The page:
Need:Many of the most urgent challenges facing society are rooted in the geosciences, including issues related to energy, air quality, climate, water availability, food security, and natural disasters. Women and some racial/ethnic (e.g., Black, Indigenous people, LatinX) groups continue to be marginalized, undervalued, and excluded in the geosciences, as are persons with disabilities. Our initial project recruited STEM undergraduate women to nurture their interest and persistence in the geosciences through mentoring, role models, and education. We developed PROGRESS (PROmoting Geoscience Research, Education, and SuccesS), a program that provides professional development workshops, access to female mentors and role models, and online discussions and resources. Our research showed clear benefits for women in PROGRESS such as: 1) growth of mentor and role models, 2) growth in women’s interest and persistence in geosciences, 3) determination that PROGRESS “works” because it helps women develop a stronger sense of scientific identity. Given the positive impact, we aim to scale-up and broadly distribute PROGRESS to better understand for whom, under what circumstances, and why the program has its greatest impact.Guiding Question: 1. Recruit 6 cohorts (in 7+ U.S. regions) of undergraduate STEM women from diverse and historically underrepresented (HU) backgrounds interested in geosciences into the PROGRESS program. 2. Test the scalability of PROGRESS by randomly assigning participants to alternative forms of the workshop (same or different gender post-workshop geoscience mentor). 3. Develop, Implement, and Assess a train-the-trainer model to nationally scale-up the PROGRESS program. 4. Conduct longitudinal assessment of short- and long-term outcomes (e.g., skills, psychosocial factors, and persistence) using surveys and interviews.Outcomes: 1. Recruitment (Fall 2021). Recruited first two cohorts of undergraduate STEM women from diverse and HU backgrounds into the PROGRESS program (N = 100; 41% HU backgrounds, 40% Lower division & 58% Upper division) in two U.S. regions (CO/WY & NC). 2. Scalability (Fall 2021). Randomly assigned PROGRESS participants to either same-gender or different-gender post-workshop geoscience mentors. 3. Scale-up (Spring 2020-Fall 2021). Held informational/recruitment webinars with potential geoscience collaborators in three future scale-up regions (Atlanta GA, College Station TX, El Paso TX). Implemented train-the-trainer “watch and learn” events with geoscience collaborators in three regions (N = 47) during the PROGRESS workshop in Fall 2021. 4. Assessment (Fall 2021-Spring 2022). Conducted longitudinal pre- and post-workshop assessments using surveys (N = 100) and interviews (N = 31).Broader Impacts: This project will scale-up effective practices that increase diversity in the geosciences and potentially extend best practices into other STEM fields. Evidence-based best practices for increasing the retention and persistence of diverse learners will be identified, documented and shared, contributing to shifts in the practices and broader impacts. The proposed work will span at least 7 geographic regions and multiple academic institutions (including community colleges). We aim to increase the number of undergraduates who identify as women choosing to pursue and complete a geosciences degree, or orient themselves for geoscience education in graduate school.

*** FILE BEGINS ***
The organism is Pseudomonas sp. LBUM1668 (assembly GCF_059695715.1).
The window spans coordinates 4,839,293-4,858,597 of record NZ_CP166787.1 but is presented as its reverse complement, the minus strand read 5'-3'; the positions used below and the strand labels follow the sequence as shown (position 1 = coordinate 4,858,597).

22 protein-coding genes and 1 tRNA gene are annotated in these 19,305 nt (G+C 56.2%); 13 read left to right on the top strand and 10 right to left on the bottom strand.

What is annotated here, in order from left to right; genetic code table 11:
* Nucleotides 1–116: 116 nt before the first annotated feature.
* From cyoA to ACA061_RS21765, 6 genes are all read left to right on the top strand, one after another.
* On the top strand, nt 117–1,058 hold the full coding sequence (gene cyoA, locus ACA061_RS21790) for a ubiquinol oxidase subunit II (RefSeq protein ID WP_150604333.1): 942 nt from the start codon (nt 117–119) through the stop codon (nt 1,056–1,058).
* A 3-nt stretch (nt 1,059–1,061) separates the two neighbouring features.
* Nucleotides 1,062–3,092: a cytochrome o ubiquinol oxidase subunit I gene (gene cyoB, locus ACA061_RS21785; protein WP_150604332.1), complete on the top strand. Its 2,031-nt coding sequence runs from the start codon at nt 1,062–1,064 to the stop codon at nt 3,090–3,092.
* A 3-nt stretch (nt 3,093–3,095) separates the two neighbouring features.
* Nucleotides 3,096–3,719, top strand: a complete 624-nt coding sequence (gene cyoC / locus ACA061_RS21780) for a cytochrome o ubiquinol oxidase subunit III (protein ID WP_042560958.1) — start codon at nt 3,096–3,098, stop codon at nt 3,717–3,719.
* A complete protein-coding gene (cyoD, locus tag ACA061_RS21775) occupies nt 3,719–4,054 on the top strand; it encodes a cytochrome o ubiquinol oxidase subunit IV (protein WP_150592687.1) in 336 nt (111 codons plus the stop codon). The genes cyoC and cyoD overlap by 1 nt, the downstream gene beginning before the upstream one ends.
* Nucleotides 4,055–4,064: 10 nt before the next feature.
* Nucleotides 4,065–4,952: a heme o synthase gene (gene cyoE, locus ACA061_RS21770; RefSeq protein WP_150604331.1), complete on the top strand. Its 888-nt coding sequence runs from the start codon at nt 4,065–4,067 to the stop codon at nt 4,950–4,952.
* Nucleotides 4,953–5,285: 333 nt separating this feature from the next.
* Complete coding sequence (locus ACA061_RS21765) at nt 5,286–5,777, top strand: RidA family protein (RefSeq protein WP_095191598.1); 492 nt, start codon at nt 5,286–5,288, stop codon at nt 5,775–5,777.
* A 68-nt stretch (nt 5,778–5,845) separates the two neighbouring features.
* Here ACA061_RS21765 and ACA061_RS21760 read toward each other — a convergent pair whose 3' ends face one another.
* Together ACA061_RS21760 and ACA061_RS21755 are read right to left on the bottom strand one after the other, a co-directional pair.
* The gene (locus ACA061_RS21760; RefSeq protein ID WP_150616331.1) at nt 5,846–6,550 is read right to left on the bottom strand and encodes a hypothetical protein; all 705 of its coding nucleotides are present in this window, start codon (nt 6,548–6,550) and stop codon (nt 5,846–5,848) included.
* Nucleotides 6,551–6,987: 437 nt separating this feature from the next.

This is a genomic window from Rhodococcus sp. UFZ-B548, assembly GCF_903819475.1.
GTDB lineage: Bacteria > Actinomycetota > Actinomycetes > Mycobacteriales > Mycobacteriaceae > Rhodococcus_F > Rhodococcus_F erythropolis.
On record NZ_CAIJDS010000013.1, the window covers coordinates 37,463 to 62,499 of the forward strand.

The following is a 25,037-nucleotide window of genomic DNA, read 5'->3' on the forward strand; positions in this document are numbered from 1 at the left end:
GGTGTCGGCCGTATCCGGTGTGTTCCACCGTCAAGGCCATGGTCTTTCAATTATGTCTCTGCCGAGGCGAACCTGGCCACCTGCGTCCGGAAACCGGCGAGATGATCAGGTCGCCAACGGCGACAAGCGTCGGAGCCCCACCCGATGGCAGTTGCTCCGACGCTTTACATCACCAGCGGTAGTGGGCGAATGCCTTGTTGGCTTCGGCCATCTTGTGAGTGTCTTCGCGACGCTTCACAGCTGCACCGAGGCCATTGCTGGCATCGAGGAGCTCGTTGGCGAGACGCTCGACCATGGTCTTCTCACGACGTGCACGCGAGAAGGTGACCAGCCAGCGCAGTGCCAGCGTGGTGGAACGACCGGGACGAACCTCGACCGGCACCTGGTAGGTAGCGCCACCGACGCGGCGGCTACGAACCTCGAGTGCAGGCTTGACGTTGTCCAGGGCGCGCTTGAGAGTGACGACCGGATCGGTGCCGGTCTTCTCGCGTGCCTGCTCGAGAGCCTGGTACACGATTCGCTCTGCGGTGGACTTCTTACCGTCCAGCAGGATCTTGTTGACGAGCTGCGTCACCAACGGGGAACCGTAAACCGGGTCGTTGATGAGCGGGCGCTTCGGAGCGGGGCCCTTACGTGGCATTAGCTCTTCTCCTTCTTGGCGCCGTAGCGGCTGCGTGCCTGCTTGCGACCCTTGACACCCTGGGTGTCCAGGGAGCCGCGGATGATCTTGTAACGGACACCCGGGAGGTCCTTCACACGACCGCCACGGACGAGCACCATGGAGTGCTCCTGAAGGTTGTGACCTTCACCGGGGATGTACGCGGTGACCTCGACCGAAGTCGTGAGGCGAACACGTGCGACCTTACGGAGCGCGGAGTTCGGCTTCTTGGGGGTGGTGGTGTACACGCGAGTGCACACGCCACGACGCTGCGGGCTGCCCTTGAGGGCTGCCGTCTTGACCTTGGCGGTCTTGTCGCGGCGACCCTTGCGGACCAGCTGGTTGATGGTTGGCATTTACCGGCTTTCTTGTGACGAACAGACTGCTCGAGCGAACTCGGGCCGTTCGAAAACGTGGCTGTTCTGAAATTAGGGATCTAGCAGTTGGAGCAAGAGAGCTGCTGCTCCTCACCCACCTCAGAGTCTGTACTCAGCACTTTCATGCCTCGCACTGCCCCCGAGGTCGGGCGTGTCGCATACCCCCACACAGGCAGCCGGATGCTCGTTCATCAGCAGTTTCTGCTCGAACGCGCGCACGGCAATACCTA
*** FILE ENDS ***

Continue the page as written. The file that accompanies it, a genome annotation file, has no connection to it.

Rebecca T. Barnes, Colorado College, Colorado Springs, CO; Melissa Burt, Colorado State University, Fort Collins, CO; Sandra M. Clinton, UNC Charlotte, Charlotte, NC; Mica Estrada, University of California San Francisco, San Francisco, CA; Megan S. Patterson, Texas A&M University, College Station, TX; Ilana Pollack, Colorado State University, Fort Collins, CO; Emily V. Fischer, Colorado State University, Fort Collins, CO;